Marty’s photos of the day #2755: With this being Christmas week, I’m dedicating it to Catholic-related photos I shot in Italy and Spain. While visiting both countries, I thoroughly enjoyed all the opulent Catholic sights. That being said, how can a religion based on a book whose main character railed against the rich, turn around and waste so much money on vast displays of wealth? Isn’t it a wee bit hypocritical for the Catholic Church to preach “It’s easier for a camel to go through the eye of a needle than for a rich man to enter into the kingdom of God,” while doing the exact opposite themselves?

This is what I wrote about the subject in my first book, Cool Creatures, Hot Planet: Exploring the Seven Continents:

“Roman Catholicism became Spain’s established religion in the sixth century, and it remained that way (except for a brief period) until 1978, when the country’s new constitution declared an end to state religion. The Catholic Church’s long history of wealth and power was on display wherever I looked. Whether it was a store selling silver scepters, golden chalices, and precious metal accessories for the well-dressed priest or the extreme opulence in the cathedrals, all the gold and silver I’d seen in my life up to that point would be a mere speck compared to what I saw in a single afternoon in Madrid. . . . . Many of the churches had massive pillars, soaring arches, beautiful gold-framed antique paintings, colorful stained-glass domes inlaid with gold, huge gold and silver pipe organs, and elaborate stations where you could drop in coins to light electric candles. Even the doors, most with intricate three-dimensional artwork, were remarkable sights. Imagine the good the churches could of done if they had invested their money into helping the poor instead of decorating their buildings.”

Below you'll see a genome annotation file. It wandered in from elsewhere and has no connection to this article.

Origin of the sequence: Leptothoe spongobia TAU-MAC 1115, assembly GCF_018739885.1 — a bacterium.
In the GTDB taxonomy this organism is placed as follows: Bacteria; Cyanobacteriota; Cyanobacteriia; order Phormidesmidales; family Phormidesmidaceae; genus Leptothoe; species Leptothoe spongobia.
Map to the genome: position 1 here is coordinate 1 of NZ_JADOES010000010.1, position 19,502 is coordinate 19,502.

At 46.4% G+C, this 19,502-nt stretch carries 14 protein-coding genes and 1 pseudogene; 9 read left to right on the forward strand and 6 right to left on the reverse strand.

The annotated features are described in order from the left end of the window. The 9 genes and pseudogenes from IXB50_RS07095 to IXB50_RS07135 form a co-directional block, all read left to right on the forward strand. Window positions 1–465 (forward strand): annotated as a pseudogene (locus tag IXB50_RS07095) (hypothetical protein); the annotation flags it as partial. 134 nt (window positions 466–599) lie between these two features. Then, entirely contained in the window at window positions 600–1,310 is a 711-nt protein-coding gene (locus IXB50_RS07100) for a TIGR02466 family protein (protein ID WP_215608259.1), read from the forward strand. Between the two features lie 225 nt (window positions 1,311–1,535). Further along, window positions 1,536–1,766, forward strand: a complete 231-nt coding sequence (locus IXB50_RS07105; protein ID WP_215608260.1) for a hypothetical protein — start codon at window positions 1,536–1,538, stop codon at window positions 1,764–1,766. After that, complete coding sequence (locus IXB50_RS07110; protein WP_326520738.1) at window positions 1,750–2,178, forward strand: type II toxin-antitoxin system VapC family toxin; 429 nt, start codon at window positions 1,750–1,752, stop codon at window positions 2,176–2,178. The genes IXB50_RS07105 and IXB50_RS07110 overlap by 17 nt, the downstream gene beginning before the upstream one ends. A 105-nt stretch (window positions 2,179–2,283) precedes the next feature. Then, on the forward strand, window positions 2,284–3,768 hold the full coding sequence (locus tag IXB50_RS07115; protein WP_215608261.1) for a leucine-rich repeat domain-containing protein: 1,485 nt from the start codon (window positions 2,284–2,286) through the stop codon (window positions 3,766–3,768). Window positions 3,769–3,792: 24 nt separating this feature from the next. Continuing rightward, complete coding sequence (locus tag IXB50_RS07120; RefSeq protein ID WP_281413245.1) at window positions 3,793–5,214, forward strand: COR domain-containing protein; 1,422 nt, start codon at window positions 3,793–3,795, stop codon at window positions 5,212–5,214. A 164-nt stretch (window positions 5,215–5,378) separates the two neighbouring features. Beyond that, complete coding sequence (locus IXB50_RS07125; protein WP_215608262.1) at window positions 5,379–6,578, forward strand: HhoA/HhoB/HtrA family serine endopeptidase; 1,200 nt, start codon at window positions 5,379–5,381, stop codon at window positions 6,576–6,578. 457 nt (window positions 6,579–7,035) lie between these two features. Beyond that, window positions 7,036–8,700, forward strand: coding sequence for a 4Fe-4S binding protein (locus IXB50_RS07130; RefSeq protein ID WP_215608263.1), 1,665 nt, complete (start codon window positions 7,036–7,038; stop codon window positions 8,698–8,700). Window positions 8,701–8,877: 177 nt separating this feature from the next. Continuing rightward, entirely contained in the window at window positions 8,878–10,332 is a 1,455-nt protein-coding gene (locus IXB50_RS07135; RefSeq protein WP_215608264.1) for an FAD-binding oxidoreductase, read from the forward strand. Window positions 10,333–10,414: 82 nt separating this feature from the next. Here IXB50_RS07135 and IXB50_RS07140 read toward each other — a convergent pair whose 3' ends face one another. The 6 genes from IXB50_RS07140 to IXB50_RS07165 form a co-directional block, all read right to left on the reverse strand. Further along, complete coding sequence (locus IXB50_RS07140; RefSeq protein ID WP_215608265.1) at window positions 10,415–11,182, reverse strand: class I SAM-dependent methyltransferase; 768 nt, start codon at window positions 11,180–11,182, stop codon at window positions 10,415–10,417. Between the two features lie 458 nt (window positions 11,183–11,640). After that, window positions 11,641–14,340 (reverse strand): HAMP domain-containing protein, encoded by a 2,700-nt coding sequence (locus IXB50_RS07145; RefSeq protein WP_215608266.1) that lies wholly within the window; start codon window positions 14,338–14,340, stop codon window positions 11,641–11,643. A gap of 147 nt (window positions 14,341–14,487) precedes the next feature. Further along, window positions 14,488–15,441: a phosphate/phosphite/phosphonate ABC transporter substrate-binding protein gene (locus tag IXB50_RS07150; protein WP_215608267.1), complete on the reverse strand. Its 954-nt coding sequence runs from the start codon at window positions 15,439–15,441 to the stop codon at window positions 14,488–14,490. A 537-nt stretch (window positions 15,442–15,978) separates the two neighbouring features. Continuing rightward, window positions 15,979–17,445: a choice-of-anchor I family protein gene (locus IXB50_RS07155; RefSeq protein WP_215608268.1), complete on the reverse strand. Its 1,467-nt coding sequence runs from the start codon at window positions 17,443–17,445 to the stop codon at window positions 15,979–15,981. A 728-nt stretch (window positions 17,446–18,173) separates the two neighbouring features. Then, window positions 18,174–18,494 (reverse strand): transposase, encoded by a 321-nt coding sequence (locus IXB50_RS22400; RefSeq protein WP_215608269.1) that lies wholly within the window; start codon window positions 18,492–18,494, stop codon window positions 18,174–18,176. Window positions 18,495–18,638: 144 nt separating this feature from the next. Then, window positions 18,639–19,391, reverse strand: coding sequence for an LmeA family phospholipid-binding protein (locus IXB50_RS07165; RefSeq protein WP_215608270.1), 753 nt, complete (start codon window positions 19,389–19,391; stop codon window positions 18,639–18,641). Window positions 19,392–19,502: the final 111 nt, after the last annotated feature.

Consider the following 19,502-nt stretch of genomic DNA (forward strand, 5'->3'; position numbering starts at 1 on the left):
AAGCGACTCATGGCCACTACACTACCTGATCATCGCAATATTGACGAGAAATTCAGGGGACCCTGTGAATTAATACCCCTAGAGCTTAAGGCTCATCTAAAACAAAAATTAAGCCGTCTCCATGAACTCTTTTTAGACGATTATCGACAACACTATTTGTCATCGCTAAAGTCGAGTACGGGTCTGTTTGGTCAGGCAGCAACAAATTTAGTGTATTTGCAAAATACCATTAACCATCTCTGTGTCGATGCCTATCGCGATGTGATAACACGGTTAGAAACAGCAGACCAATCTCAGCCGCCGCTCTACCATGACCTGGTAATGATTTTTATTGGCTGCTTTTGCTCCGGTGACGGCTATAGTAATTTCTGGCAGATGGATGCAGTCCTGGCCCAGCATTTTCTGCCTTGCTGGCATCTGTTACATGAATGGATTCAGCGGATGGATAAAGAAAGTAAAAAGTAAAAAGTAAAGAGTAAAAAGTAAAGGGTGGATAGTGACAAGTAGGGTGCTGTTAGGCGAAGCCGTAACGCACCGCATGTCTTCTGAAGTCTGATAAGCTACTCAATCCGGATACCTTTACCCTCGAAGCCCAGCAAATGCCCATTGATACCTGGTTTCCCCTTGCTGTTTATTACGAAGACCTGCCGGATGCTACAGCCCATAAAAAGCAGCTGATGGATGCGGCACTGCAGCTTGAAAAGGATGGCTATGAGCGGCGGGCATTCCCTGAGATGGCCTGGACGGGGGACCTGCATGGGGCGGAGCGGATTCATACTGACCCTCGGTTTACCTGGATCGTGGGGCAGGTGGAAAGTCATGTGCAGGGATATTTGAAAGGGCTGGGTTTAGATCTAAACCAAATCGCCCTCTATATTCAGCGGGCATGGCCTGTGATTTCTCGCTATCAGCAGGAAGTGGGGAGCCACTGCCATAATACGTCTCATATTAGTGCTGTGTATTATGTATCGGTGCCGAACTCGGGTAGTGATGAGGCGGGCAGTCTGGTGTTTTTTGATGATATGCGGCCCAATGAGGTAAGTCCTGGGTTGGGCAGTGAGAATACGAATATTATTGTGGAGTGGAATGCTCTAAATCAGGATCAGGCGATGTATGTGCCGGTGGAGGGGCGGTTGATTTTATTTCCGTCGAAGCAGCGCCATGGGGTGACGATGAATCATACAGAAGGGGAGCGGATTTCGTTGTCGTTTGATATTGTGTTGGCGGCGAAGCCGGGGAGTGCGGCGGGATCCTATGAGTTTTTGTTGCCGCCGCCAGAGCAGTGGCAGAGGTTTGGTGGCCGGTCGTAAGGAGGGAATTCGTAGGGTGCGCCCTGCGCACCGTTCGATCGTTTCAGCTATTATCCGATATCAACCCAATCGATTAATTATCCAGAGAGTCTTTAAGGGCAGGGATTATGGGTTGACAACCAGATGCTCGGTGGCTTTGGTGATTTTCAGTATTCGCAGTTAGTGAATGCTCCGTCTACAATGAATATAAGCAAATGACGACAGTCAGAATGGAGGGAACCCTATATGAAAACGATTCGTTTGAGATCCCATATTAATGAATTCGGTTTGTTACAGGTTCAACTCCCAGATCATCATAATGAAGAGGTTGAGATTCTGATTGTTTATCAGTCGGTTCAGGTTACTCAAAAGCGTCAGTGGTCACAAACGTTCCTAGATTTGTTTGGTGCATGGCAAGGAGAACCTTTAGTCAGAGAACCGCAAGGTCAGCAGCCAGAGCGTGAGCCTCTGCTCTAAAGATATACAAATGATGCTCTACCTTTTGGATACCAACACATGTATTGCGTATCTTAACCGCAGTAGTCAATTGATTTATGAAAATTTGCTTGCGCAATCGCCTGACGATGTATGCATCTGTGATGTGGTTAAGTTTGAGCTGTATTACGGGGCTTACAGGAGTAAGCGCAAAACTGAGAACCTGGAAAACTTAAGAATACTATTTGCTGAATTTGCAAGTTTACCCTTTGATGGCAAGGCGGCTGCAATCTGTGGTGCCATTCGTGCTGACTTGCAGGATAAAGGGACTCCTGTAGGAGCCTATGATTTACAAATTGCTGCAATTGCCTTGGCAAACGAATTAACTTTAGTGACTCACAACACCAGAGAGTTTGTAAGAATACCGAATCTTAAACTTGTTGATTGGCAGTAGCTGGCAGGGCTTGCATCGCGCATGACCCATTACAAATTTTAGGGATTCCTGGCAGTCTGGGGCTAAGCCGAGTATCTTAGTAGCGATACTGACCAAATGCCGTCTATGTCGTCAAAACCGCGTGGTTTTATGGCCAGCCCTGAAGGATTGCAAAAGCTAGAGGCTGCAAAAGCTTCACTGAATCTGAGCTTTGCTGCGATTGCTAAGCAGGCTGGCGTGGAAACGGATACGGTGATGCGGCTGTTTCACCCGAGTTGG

Today’s photos are of the Florence Cathedral (Duomo di Firenze) in Florence, Italy. This was one of the most impressive buildings I’ve seen while traveling all seven continents. Even with my camera lens set to its widest, I could never get more than a fraction of the building into frame. These eight photos still omit wide sections of the cathedral. Construction began in 1296 and was completed in 1436.